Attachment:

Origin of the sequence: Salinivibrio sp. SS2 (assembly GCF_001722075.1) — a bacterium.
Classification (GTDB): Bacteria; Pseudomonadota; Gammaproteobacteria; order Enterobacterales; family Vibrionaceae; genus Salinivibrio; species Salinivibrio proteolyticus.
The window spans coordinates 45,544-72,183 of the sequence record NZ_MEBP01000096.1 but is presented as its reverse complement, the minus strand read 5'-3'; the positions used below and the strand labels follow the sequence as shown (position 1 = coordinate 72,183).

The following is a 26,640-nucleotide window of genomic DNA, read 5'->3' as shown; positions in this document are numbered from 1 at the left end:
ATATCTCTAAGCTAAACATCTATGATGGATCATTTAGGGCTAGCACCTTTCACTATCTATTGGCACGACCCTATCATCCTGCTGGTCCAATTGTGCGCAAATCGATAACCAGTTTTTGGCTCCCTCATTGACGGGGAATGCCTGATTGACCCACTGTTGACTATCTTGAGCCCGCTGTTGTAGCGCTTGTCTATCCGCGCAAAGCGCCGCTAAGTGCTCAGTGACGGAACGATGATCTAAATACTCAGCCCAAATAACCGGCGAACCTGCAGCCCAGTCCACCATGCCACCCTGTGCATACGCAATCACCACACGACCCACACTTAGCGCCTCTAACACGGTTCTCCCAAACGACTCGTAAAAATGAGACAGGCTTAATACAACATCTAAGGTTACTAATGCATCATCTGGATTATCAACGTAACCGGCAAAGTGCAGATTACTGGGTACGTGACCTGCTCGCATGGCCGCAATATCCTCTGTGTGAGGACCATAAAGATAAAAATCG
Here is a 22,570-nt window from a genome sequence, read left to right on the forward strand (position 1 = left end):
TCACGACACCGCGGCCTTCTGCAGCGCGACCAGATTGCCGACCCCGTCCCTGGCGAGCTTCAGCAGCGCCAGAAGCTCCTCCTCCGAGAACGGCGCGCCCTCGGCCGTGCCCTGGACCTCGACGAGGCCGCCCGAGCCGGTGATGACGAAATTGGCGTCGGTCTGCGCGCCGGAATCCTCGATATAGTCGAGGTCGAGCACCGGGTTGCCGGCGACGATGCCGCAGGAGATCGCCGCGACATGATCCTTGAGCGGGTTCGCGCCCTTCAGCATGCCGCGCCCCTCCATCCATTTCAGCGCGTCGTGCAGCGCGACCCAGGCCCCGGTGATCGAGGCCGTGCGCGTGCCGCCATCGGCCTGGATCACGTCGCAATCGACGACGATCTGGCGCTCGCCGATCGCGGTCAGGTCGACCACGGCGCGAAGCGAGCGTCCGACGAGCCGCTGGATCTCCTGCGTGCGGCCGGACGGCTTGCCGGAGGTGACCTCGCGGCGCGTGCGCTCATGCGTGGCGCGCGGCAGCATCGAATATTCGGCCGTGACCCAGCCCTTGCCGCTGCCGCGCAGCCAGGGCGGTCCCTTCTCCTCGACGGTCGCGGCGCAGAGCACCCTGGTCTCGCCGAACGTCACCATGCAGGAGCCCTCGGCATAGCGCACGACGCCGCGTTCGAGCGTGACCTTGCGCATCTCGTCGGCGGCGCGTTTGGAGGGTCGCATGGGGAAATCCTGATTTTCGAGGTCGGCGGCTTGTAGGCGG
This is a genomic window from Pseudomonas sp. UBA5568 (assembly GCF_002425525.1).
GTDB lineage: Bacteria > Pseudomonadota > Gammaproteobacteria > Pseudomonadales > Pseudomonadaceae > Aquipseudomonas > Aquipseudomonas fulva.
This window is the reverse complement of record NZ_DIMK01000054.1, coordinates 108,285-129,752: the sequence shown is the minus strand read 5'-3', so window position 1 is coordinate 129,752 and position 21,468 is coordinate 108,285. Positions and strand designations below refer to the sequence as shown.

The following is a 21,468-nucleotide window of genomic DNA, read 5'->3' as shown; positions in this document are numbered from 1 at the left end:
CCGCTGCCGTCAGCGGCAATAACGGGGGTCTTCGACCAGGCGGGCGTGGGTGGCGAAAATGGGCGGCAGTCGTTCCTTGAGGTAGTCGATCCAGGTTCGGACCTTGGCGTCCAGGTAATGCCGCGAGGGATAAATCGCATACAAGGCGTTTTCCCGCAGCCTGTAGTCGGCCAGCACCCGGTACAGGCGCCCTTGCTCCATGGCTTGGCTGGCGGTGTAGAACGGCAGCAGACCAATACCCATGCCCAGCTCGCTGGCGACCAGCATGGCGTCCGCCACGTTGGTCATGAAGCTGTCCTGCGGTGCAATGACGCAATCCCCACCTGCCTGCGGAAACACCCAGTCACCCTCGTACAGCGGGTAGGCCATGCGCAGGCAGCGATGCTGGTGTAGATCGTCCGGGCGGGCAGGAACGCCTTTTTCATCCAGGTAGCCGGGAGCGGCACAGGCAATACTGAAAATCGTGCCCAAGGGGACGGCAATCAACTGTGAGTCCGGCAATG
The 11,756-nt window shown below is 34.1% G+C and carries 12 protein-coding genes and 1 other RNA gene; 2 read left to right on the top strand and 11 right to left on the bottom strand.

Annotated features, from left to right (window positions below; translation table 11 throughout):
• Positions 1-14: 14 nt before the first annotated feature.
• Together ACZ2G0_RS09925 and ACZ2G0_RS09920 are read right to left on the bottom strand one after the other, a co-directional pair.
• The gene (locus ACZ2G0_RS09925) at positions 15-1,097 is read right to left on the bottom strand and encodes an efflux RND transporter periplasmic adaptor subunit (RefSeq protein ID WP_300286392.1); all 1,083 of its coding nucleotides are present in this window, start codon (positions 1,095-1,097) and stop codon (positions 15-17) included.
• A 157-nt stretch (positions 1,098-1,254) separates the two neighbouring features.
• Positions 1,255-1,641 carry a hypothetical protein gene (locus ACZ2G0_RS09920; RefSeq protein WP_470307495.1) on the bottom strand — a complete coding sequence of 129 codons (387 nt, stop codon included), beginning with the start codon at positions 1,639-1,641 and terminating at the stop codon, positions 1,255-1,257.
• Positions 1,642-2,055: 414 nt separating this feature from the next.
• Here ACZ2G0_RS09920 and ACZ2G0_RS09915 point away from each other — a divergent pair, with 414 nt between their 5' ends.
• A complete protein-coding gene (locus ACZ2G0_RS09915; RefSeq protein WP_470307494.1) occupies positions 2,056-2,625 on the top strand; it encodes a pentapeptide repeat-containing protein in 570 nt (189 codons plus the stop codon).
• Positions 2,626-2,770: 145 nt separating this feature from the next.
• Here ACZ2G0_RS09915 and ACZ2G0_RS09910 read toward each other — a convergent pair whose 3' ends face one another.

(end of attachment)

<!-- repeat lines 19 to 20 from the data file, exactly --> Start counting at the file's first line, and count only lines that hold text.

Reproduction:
• Positions 1,255-1,641 carry a hypothetical protein gene (locus ACZ2G0_RS09920; RefSeq protein WP_470307495.1) on the bottom strand — a complete coding sequence of 129 codons (387 nt, stop codon included), beginning with the start codon at positions 1,639-1,641 and terminating at the stop codon, positions 1,255-1,257.
• Positions 1,642-2,055: 414 nt separating this feature from the next.